Todd: I am dedicated to exploring how music can enrich people’s lives in everyday life as well as in therapeutic settings. For the past eight years I have been doing volunteer work sharing music in children’s hospitals, senior homes, schools, cancer treatment centers and wellness centers. I love this work as it really brings me back to the reality of helping the world one person at a time; it is deeply meaningful and fulfilling for me.
I have also recently begun working on a new project with an organization called Critical Beats that is to raise awareness as well as money to help reduce the clear-cutting and destruction of the old growth forests, mainly the Amazon Rainforest, which are greatly threatened as well as the indigenous peoples that live there. I feel very passionate about this cause as it seems to be at the forefront of preserving the beauty of our planet for future generations. Plus, we need those trees to give us clean oxygen and filter out the carbon from the air. It just makes sense to me that we should save any of the old growth forests that remain.
They say we are down to less than 10% of the old growth in the world. We are fortunate here in California that about 30% of those old growth trees live within the coastal redwoods and the sequoias in the Sierras. It is part of the reason why I love living in California and why the air is so great in Northern California in particular. Those trees have changed my life and I want my grandchildren to be able to touch them and be touched by them.
Jeannie: I know you’ve performed at Yoga and Music festivals throughout California and the US. Do you have any plans to take your music on tour internationally?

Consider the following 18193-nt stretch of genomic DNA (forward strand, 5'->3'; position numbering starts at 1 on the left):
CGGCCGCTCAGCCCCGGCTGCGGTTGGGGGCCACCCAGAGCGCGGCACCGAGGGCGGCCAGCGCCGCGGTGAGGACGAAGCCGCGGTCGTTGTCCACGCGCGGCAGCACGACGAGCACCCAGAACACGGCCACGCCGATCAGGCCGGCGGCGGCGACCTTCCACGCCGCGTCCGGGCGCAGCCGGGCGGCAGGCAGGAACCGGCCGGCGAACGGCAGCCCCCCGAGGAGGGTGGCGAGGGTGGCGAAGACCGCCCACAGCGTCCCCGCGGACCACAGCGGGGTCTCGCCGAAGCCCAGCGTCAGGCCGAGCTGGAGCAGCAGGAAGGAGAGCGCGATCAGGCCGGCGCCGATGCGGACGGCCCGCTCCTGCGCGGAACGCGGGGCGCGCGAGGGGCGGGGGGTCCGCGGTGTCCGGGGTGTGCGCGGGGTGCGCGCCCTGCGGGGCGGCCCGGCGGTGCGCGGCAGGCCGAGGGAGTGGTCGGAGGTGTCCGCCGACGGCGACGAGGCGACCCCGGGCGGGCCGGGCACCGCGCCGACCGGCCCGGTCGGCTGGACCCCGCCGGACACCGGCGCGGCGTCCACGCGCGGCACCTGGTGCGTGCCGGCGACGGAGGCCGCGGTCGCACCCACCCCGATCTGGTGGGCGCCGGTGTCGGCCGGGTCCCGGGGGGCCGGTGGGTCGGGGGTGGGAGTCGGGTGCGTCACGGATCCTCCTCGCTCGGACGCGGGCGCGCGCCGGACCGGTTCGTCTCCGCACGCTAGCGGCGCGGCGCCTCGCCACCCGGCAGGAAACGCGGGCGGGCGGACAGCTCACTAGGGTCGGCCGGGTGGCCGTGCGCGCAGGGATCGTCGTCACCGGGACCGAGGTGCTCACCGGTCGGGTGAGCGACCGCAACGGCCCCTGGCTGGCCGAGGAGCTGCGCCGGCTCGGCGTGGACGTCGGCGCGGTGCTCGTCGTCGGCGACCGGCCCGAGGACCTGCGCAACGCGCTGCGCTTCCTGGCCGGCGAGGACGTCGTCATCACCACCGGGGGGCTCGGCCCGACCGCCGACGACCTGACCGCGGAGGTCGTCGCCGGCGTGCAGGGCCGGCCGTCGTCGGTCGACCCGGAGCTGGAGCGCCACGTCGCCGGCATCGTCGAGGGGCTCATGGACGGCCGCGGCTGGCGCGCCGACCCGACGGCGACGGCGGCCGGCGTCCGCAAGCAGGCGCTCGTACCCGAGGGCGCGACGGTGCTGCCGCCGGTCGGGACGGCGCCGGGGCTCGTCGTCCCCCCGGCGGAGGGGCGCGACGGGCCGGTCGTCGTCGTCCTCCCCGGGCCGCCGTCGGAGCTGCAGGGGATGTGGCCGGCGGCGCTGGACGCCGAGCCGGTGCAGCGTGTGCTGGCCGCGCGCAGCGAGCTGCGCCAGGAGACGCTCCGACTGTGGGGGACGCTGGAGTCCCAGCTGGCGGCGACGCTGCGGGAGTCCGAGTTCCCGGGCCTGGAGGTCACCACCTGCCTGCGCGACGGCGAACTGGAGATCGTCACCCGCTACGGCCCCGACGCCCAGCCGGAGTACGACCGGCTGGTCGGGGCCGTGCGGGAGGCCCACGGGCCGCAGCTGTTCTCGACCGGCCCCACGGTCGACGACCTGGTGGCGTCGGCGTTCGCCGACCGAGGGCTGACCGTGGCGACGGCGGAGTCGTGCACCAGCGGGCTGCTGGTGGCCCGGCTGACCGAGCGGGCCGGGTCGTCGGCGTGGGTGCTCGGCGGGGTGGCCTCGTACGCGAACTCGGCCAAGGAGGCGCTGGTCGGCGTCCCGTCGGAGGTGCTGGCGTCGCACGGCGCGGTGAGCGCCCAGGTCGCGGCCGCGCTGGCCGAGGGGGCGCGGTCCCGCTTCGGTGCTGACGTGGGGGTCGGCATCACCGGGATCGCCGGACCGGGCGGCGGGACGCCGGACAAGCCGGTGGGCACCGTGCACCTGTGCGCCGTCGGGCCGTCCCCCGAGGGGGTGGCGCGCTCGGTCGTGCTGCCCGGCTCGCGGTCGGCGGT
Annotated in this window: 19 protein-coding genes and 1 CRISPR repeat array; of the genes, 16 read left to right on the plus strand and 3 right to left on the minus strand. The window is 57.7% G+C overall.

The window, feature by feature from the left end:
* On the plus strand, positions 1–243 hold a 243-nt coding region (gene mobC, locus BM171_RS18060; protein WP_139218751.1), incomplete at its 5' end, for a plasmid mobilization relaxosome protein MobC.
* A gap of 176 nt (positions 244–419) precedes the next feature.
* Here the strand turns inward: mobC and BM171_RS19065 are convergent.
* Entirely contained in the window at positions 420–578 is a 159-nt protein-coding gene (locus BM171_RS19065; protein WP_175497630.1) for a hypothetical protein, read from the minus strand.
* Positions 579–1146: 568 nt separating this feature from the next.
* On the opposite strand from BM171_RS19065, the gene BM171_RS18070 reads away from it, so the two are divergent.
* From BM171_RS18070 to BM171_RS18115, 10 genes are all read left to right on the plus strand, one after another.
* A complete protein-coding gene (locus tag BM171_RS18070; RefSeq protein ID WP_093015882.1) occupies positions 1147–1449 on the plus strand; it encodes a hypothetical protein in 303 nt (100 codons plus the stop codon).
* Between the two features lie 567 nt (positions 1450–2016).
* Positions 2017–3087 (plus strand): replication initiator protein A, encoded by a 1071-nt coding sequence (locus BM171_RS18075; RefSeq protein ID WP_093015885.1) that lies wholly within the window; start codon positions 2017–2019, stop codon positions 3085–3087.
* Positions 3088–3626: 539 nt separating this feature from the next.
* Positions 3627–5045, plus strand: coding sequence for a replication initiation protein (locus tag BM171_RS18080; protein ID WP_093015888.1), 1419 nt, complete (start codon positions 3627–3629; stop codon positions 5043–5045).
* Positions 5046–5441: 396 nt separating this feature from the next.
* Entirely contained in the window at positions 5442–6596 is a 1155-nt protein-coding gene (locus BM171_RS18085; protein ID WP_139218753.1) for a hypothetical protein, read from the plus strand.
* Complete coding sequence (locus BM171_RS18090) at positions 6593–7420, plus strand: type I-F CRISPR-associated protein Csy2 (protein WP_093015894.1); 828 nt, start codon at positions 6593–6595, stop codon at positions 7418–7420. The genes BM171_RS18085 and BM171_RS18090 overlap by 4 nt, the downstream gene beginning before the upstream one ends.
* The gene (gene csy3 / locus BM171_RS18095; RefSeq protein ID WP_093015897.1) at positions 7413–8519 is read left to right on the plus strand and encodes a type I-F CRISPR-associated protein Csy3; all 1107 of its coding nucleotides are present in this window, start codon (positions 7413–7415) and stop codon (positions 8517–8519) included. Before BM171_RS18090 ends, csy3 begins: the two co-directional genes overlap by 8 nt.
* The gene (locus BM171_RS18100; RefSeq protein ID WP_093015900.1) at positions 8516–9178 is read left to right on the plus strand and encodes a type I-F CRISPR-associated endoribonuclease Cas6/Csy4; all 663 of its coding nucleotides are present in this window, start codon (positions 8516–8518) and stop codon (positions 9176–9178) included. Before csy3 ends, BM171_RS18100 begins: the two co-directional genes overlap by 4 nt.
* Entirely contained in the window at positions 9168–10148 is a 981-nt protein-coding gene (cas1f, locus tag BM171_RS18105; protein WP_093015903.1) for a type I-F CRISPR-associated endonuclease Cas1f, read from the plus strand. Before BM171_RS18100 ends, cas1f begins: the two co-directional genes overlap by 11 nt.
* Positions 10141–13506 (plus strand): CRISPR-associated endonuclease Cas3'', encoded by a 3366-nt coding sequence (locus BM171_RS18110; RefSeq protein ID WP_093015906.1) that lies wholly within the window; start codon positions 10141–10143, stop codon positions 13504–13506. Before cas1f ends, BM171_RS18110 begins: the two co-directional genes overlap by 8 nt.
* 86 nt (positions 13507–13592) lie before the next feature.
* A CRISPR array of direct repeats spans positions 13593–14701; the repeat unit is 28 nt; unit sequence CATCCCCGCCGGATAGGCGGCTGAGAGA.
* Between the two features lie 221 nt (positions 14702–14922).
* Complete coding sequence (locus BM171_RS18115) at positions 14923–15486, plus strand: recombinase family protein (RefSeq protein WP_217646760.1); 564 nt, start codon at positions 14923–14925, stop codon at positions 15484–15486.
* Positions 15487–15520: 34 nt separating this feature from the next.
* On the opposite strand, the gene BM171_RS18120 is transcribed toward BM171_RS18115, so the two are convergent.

Todd: Well, as I write to you I am on a train in India touring with the great devotional singer Snatam Kaur. We just performed at the 11.11.11 Kundalini Yoga and Music Festival in Rishikesh, India so I am happy to say it is happening. I have traveled to the Sivananda Yoga Ashram in the Bahamas to play a couple of years ago and am scheduled to play at yoga events in Costa Rica and Mexico this spring. Hopefully it will continue as I love to travel and play music.
In addition to performing in this recent music festival in Rishikesh, India, if one scrolls through all of the different events of which Todd Boston has been a part, it is clear that Todd is well on his way to making a global impact with his music.
Recently I shared some of Todd’s music with my own fans from all over the world, and as I suspected they were deeply moved by his music. One person said it perfectly, “Thank you for Todd’s beautiful, enchanting and soul-moving music.” That pretty much says it all. Todd has without a doubt made an indelible mark on the yoga community here in the United States. As he continues to express the beauty of his soul through his music, and as he continues to offer his gift in support of so many worthy causes, I have no doubt that Todd Boston will continue to leave an evocative and lasting mark on the world.
I will leave you with some of his beautiful music…